FRISCO, Texas —
Dallas Cowboys fans know DeMarcus Lawrence as a high-motor quarterback destroyer. But 2020 has forced change upon us all. And once the pandemic hit, the defensive end known for inflicting pain shifted his purpose to providing comfort.
“When a crisis or anything happens big in our community, in our backyard, we don't want to leave our neighbor out in the street and have our neighbors looking around for help,” said Lawrence.
He backed up those words, providing meals for first responders. Coordinating with his marketing team, they created pop-up events that also supported food truck vendors. And they put together a gift card drive to support local restaurants.
“Just to be able to go out there and know that I'm trying my best to be able to do whatever I can for the community, it does give a good feeling in the heart," Lawrence said.
As is so often the case when someone is of service to others, Lawrence said he got more out of the work than he put into it. Elevating his efforts in the community allowed him to leverage his platform with the Cowboys to make an impact felt beyond what he does in NFL stadiums.
“I look at Dallas as my favorite home and I want to be able to make sure Dallas continues to strive for greatness. And everybody is out here safe,” he said.
Amidst our country’s reckoning with social justice issues, Lawrence has also been outspoken in his call for change, which includes, among other things, spearheading a voter registration drive.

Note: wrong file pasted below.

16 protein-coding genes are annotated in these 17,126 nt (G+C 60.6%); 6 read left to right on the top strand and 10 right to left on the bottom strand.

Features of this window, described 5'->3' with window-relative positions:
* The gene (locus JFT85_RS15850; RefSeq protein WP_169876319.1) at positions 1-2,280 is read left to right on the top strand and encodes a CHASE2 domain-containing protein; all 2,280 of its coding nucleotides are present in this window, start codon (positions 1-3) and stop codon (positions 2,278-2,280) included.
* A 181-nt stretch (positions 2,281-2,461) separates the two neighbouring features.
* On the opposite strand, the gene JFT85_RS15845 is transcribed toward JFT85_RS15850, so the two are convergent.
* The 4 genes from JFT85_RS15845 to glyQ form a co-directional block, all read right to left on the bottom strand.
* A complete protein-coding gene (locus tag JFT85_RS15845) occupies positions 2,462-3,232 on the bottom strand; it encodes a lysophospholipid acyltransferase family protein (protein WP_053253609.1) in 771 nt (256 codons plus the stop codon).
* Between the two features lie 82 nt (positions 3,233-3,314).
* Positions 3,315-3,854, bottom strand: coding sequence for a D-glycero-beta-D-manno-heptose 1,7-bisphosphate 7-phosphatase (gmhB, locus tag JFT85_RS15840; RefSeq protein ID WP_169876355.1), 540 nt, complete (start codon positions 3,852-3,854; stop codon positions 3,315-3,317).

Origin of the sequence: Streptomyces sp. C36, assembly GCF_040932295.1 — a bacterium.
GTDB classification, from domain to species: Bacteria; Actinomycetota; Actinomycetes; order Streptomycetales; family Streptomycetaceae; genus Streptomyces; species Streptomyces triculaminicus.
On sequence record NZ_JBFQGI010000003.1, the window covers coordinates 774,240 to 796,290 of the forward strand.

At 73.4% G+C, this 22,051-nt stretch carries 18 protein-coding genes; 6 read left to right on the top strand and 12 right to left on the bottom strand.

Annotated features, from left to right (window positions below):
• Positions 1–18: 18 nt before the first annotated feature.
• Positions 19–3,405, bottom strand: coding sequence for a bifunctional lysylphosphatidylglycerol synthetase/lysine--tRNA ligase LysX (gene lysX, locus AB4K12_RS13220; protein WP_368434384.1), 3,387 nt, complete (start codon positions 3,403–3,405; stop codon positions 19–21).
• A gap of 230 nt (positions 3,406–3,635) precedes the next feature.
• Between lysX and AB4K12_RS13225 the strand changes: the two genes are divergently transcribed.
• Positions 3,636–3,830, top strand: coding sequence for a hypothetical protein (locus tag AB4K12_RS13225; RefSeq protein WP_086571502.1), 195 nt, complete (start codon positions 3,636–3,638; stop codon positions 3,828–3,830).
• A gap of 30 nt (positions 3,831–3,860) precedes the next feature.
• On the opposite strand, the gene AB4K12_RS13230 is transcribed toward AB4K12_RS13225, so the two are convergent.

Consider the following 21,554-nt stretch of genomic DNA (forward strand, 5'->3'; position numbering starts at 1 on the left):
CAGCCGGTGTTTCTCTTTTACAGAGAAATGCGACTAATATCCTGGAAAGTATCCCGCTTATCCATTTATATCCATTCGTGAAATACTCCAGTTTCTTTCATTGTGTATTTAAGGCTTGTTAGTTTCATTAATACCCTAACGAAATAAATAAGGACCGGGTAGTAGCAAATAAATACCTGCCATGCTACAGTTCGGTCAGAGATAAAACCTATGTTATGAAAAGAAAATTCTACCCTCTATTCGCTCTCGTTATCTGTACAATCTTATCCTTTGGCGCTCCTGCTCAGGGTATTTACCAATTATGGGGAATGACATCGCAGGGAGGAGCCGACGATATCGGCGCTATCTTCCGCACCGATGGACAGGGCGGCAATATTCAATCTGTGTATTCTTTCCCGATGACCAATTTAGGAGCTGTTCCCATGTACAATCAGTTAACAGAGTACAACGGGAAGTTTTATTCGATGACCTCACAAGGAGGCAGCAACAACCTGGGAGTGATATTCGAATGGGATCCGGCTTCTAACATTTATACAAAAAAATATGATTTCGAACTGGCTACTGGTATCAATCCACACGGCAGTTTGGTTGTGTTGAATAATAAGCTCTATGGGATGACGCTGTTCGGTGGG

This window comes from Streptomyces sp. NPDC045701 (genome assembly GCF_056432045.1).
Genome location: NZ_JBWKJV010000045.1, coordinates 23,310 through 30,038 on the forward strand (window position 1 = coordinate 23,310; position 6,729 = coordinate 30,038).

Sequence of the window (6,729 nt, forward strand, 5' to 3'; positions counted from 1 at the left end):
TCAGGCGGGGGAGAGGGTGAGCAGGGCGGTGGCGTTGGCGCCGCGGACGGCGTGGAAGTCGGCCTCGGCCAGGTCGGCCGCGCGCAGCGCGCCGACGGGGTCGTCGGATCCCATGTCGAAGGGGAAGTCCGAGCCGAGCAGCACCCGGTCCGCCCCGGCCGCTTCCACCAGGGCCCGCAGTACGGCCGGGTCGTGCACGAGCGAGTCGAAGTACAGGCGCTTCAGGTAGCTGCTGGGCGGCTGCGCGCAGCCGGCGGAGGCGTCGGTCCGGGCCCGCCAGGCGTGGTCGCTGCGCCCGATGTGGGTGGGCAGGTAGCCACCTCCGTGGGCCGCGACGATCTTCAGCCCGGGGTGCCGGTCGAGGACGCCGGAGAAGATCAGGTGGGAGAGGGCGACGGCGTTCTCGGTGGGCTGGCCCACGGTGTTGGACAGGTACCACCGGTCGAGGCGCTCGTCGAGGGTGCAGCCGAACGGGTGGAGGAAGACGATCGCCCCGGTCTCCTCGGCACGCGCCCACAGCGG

His action-based, hands-on approach in both the fight for social justice and against COVID-19 can be traced back to what he calls “a humble beginning" in South Carolina.
His father would often wake him just after dawn to handle chores.
“And I'm like, 'Dad, man, what's going on, like why I gotta go through all this?' He always would tell me, 'In order to be the man, you have to take on responsibilities that you don't even sometimes want to,” Lawrence said.
Change, evolution, displacement from one’s comfort zone - that’s what 2020 has meant for us all.
Even for a pro-bowler normally hyper-focused on his craft and family, and admittedly not much more.
When asked what he learned from engaging with the community to get the work done, he said it was “different.”
“Even though I'm a nice guy, I don't like to focus on nobody else but me,” said Lawrence. “And it was kind of good to be able to, you know, focus on other people instead of myself.”
This year has been so difficult for so many. But this shining star is showing how hometown MVPs can provide light even in our darkest days.
“Just to be able to also show them that caring is great,” Lawrence said. “You know, you have to be able to open your heart and let people know that you care about them.”